Last-Minute NBA Rookie Scale Extension Predictions
The deadline for rookie scale extensions is nigh.
The top stars of the 2019 draft class received max money over five additional years ($194.6 million to $233.2 million), including Zion Williamson (No. 1), Ja Morant (No. 2) and Darius Garland (No. 5). Others got solid four-year deals done such as RJ Barrett (No. 3, $107 million to $120 million), Tyler Herro (No. 13, $120 million to $130 million) and Keldon Johnson (No. 29, $74 million to $80 million).
Teams have until Oct. 17 to lock in extensions for the remaining first-rounders from 2019. If deals are not reached, the players can be made restricted free agents in July. Sometimes it's best for both parties to wait. For others, like Deandre Ayton and the Phoenix Suns, the delay can cause chemistry and trust issues.
Everyone wants as much money as possible, but teams must also be careful where they invest their resources.
The following players are on the clock:
Jordan Poole in the Herro/Barrett Range?
The champion Golden State Warriors have been in the news for all the wrong reasons, with Poole (No. 28) the recipient of a Draymond Green punch. Regardless of the incident, the Warriors and Poole have been negotiating for some time.
According to multiple sources, a deal could be close in a range similar to what Tyler Herro and RJ Barrett got with their respective franchises. Like Herro, Poole brings firepower off the bench for a playoff contender. Both players hope to move into the starting group eventually. While Poole has played that role before for the Warriors because of injuries to others, he's currently behind legends Steph Curry and Klay Thompson.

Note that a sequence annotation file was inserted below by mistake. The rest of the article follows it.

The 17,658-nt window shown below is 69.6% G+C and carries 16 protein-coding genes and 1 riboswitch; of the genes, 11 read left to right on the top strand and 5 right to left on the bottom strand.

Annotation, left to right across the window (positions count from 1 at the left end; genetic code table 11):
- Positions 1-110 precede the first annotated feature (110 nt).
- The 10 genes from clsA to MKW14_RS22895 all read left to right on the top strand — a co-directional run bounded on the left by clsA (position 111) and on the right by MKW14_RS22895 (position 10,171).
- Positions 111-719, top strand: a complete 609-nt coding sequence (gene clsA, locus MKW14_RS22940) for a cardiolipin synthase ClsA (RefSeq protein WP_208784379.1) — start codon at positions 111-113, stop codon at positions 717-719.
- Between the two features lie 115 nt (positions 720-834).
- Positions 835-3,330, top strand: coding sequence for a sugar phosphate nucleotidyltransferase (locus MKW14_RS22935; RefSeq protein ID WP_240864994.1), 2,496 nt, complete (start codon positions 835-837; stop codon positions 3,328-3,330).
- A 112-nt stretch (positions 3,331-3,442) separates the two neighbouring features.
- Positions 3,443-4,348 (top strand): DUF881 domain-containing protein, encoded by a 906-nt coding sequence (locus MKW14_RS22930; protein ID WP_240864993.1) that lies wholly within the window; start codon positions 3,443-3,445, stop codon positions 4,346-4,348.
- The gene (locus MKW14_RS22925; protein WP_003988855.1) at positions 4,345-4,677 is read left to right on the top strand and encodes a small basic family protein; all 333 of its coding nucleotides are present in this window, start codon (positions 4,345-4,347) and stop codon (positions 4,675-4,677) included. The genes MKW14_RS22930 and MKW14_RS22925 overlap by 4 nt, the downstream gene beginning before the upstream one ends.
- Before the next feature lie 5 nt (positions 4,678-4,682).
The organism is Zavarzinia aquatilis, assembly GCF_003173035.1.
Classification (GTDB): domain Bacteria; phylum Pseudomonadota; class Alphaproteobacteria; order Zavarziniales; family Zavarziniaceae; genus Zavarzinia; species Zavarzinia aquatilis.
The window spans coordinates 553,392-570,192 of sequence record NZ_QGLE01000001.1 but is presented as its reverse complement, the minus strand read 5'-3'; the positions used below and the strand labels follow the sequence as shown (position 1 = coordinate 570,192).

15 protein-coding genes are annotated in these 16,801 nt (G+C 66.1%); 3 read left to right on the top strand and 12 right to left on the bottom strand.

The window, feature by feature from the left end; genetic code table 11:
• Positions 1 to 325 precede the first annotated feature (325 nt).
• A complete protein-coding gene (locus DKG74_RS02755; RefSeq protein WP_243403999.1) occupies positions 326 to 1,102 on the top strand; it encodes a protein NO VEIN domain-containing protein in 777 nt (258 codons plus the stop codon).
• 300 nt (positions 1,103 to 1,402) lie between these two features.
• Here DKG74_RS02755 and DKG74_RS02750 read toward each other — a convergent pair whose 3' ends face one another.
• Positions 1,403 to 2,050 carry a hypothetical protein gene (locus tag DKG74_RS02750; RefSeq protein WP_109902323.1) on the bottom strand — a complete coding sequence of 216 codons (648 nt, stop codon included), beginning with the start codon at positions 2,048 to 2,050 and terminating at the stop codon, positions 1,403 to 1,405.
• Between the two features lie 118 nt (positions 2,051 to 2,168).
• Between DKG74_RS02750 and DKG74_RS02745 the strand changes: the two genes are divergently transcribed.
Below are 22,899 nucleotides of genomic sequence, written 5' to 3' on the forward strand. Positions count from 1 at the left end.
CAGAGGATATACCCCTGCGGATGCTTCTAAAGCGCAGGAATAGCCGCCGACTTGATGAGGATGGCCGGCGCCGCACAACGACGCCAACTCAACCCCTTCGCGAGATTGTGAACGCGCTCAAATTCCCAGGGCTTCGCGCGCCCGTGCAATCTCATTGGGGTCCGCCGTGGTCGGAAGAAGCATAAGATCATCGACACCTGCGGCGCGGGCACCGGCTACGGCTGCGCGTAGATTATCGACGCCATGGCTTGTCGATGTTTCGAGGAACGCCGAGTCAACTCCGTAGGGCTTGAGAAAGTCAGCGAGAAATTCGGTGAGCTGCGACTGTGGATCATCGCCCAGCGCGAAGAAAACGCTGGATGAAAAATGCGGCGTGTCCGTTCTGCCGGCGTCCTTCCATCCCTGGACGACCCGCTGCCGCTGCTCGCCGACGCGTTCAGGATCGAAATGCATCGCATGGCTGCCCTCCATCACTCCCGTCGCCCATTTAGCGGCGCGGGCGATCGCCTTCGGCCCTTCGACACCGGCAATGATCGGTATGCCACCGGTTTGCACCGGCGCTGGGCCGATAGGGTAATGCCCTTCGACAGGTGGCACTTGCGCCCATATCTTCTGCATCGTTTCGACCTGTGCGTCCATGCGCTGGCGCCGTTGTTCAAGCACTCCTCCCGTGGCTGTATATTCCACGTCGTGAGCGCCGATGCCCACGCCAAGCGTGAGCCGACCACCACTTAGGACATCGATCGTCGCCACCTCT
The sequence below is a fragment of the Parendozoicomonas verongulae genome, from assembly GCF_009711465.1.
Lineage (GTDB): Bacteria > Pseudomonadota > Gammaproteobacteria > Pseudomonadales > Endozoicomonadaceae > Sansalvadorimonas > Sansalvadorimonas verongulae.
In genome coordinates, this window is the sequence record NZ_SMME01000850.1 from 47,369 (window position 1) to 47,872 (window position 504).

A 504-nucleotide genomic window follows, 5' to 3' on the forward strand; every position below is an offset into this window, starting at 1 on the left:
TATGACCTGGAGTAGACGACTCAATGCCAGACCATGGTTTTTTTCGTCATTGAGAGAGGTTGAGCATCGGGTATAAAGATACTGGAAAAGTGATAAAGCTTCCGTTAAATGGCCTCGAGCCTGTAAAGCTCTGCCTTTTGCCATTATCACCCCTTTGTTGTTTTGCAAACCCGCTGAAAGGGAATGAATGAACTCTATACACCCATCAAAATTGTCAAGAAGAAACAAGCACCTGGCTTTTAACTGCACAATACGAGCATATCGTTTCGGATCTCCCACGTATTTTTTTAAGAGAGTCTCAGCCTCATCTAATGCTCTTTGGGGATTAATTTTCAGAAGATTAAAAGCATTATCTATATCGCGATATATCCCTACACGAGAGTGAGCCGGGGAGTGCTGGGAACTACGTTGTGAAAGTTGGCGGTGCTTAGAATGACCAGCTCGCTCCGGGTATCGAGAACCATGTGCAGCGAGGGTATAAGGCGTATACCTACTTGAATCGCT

Poole started 51 games last season, scoring 18.5 points while shooting a league-best 92.5 percent from the free-throw line. If he's not in a starring role because of circumstances, he'd like to be paid like a star. Golden State could compromise on a four-year deal in the $110 million to $125 million range.
De'Andre Hunter Primed for a Payday
The Miami Heat ended the Atlanta Hawks' playoff run in the first round, but De'Andre Hunter (No. 4) went off in the final game for 35 points and 11 rebounds. He's the prototype three-and-D forward teams value highly, though the more significant concern for Hunter is durability, as he's missed considerable time over the past couple of seasons.
"He still has upside," a competing executive said. "Four years, $80 million would be solid, gambling on health and upside."
It's unclear where the Hawks stand near the extension deadline, but with the salary cap projected to climb almost 8.5 percent (some expect it to reach 10 percent), high-level players are looking for that rise to be baked into their deals. If Hunter is worth an $18 million starting salary under the current $123.7 million salary cap, he may expect that same percentage of the cap based on a $134 million projection for 2023-24 for a $19.5 million starting salary.